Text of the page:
Equipment System: Instead of "Chase the higher tier" style of MMO equipment, MO equipment is instead more for utility. Though there are tiers of equipment that are better then others, more importantly most abilities and in-game actions will require the use of specific equipment. Like abilities, players will probably keep lots of different sets of equipment handy for different tasks. But don't get attached, equipment deteriorates, can be lost, and will eventually be beyond repair and get broken. In addition, all but the most basic equipment must be crafted by other players, making for a healthy economy where players will have to constantly get new equipment somehow.

Team System: Player teams are well supported by the game, allowing for shared contracts, equipment, money, and information. All teams also possess their own forums, chat rooms, and other aspects of the Information System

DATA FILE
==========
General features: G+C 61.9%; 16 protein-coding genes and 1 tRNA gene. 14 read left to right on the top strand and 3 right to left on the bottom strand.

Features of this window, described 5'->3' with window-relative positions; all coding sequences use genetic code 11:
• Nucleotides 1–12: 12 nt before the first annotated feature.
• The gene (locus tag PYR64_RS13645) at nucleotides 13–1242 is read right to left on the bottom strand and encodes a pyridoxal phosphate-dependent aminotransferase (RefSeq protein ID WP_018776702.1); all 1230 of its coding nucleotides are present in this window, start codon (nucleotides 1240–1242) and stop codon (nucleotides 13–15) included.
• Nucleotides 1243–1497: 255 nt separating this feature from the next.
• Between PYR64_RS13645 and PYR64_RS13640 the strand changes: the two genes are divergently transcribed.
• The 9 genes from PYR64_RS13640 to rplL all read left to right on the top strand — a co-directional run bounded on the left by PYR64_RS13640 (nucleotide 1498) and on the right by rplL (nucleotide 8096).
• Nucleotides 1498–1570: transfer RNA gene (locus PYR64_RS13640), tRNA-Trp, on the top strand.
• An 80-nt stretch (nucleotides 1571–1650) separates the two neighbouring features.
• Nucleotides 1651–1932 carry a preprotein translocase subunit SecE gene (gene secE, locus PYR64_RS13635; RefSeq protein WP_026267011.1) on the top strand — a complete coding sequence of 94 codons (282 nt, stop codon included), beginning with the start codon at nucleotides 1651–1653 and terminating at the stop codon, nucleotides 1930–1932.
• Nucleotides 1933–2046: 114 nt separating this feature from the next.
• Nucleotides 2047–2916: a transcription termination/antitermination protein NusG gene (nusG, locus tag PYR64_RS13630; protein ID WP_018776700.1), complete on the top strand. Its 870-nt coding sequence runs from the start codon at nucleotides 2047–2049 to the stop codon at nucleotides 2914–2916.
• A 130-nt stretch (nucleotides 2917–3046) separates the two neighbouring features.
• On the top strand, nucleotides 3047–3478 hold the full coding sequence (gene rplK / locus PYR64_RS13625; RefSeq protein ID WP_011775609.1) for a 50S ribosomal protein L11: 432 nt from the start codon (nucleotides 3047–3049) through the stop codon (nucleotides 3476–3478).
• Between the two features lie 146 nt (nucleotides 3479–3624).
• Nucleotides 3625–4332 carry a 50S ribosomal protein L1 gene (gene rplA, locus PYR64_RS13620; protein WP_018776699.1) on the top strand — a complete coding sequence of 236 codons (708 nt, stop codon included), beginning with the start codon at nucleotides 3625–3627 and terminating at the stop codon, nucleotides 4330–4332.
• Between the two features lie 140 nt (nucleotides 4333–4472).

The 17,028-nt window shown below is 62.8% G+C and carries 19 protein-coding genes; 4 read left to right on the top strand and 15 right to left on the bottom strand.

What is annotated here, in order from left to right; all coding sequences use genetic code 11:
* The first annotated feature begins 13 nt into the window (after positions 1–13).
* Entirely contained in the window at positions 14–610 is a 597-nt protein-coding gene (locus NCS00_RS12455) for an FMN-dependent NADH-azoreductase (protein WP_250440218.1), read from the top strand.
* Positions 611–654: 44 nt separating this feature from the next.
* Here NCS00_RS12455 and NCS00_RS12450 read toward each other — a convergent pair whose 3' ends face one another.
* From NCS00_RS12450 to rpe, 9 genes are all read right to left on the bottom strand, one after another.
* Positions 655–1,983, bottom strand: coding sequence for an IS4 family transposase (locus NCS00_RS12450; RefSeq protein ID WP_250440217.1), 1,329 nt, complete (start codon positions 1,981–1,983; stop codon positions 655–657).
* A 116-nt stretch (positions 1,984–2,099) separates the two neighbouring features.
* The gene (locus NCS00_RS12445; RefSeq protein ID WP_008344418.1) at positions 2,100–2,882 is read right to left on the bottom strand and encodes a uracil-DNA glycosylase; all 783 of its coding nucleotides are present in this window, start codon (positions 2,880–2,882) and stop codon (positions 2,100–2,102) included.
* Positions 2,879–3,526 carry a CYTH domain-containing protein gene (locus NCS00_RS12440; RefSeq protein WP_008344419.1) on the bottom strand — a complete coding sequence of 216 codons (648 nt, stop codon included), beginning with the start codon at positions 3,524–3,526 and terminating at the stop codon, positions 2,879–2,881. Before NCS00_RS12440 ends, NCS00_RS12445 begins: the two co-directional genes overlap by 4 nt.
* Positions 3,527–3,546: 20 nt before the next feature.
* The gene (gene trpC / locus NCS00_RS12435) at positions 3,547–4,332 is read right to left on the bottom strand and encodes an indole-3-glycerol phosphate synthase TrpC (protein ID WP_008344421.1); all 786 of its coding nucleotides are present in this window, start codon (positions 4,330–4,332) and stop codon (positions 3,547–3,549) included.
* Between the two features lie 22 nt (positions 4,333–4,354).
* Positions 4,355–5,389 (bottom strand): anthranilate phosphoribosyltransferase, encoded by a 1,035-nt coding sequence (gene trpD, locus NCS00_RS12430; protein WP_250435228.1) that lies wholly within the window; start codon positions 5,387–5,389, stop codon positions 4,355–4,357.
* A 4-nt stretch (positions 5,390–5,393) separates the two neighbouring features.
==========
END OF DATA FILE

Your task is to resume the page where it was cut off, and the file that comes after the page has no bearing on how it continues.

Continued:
Crafting System: Equipment is much more temporary then most MMO's, and all but the most basic stuff has to be player crafted. These facts allow us to have a robust crafting economy where many players can be involved in the creation of many different kinds of equipment as a fun part of the game. Recipes are not permanent, so you can't get every recipe and be your guilds "Alchemist" and make every potion in the game. Instead, crafters create blueprints that can make certain amounts of whatever the blue print can build. This will allow for awesome customization, random generation of cool stuff, and a healthy economy where equipment enters and leaves the world through bloody violence and money changing hands. That or you can just kill a guy and take his stuff. Classic.

Q and A:
Feel free to ask any questions and I will answer. To start with

Q: Are you recruiting.
A: YES. We need 1-2 more devs, if you're interested.

Q: Aren't you afraid someone will steal your ideas?!
A: No. Ideas are cheap, execution is hard and expensive. That's why we're all here using someone else's MMO framework.




« Last Edit: Jul 16, 14, 02:31:06 PM by Topagae »